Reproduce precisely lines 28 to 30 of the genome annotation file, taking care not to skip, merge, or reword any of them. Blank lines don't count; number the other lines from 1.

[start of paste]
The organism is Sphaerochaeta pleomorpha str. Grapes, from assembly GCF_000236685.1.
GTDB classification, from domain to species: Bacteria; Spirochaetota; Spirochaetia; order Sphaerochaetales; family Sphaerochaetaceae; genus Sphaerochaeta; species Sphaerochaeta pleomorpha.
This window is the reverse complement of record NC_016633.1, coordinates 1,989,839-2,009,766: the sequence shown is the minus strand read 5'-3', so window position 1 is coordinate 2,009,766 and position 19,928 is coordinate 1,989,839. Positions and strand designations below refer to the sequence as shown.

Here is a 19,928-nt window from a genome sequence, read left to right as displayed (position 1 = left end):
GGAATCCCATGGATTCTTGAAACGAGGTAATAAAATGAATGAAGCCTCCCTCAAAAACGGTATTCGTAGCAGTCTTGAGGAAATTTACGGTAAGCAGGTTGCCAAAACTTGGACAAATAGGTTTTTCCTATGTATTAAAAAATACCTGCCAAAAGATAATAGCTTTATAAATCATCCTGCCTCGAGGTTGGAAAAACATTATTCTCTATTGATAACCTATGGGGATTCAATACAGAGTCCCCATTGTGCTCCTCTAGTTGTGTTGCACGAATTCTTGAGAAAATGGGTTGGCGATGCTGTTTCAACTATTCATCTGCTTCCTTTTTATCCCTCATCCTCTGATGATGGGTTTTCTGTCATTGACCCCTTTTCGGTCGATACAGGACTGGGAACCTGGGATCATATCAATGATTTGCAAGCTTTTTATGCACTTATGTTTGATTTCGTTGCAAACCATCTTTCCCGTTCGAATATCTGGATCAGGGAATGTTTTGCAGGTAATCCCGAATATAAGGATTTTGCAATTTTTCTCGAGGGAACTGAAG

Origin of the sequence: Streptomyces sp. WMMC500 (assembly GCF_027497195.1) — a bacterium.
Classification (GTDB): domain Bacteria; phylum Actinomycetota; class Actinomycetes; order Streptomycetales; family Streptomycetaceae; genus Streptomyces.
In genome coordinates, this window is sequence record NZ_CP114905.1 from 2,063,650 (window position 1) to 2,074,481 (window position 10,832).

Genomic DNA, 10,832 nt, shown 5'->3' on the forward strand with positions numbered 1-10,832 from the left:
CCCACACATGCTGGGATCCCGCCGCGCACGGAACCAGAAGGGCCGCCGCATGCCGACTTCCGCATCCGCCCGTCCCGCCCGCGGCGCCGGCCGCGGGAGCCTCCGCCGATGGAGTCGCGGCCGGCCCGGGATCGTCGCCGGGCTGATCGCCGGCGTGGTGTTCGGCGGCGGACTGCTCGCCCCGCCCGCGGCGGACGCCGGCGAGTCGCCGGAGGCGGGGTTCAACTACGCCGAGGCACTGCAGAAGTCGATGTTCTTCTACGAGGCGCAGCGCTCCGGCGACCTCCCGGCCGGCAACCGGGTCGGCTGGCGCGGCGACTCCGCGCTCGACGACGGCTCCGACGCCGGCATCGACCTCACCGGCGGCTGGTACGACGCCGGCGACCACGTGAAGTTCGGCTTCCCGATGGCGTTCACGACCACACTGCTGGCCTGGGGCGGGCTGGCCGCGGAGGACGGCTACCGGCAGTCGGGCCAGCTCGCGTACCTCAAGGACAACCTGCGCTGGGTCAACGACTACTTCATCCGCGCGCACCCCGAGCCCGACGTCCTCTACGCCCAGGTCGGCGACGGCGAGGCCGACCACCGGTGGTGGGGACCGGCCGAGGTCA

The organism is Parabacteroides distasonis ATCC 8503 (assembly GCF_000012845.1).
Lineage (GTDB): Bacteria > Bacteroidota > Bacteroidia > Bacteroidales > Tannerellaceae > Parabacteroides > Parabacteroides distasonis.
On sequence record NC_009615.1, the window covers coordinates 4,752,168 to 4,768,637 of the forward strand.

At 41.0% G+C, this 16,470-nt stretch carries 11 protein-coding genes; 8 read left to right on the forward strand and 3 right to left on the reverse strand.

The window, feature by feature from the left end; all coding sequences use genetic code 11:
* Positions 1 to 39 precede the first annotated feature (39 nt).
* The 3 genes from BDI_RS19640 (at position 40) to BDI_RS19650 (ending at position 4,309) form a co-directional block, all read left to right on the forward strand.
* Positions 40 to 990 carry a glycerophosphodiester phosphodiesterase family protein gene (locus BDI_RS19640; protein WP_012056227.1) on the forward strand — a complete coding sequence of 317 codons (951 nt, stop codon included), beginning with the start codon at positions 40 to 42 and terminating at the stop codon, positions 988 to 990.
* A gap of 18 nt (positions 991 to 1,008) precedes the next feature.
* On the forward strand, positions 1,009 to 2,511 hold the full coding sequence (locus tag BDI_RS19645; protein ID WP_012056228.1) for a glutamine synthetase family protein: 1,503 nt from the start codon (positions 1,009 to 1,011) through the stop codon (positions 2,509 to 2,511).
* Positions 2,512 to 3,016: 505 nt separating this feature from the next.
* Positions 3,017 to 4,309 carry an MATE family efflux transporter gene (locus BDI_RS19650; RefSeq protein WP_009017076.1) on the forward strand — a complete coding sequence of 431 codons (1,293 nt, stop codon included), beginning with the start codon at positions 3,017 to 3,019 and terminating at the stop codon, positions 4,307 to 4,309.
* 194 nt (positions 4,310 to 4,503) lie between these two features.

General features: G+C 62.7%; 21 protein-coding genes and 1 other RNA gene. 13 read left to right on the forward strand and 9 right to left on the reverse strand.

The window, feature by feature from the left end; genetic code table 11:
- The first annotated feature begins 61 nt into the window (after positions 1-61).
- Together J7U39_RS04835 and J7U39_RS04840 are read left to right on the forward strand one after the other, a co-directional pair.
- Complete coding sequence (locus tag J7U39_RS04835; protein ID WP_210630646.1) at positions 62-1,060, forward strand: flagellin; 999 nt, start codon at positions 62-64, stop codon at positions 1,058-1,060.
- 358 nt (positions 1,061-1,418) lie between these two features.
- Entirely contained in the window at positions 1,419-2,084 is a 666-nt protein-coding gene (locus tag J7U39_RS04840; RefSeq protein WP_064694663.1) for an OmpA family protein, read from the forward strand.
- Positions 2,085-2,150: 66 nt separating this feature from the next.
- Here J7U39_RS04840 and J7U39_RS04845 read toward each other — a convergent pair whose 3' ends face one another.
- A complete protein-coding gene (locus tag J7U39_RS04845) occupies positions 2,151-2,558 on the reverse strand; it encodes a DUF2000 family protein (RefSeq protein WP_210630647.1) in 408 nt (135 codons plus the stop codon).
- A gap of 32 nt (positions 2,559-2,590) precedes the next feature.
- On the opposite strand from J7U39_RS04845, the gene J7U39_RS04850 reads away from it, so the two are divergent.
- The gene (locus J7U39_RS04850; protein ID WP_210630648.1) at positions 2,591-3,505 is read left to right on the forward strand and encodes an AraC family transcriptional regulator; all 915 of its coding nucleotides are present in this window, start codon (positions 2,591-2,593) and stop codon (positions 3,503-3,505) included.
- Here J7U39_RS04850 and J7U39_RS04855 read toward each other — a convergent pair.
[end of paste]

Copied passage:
- Complete coding sequence (locus tag J7U39_RS04835; protein ID WP_210630646.1) at positions 62-1,060, forward strand: flagellin; 999 nt, start codon at positions 62-64, stop codon at positions 1,058-1,060.
- 358 nt (positions 1,061-1,418) lie between these two features.
- Entirely contained in the window at positions 1,419-2,084 is a 666-nt protein-coding gene (locus tag J7U39_RS04840; RefSeq protein WP_064694663.1) for an OmpA family protein, read from the forward strand.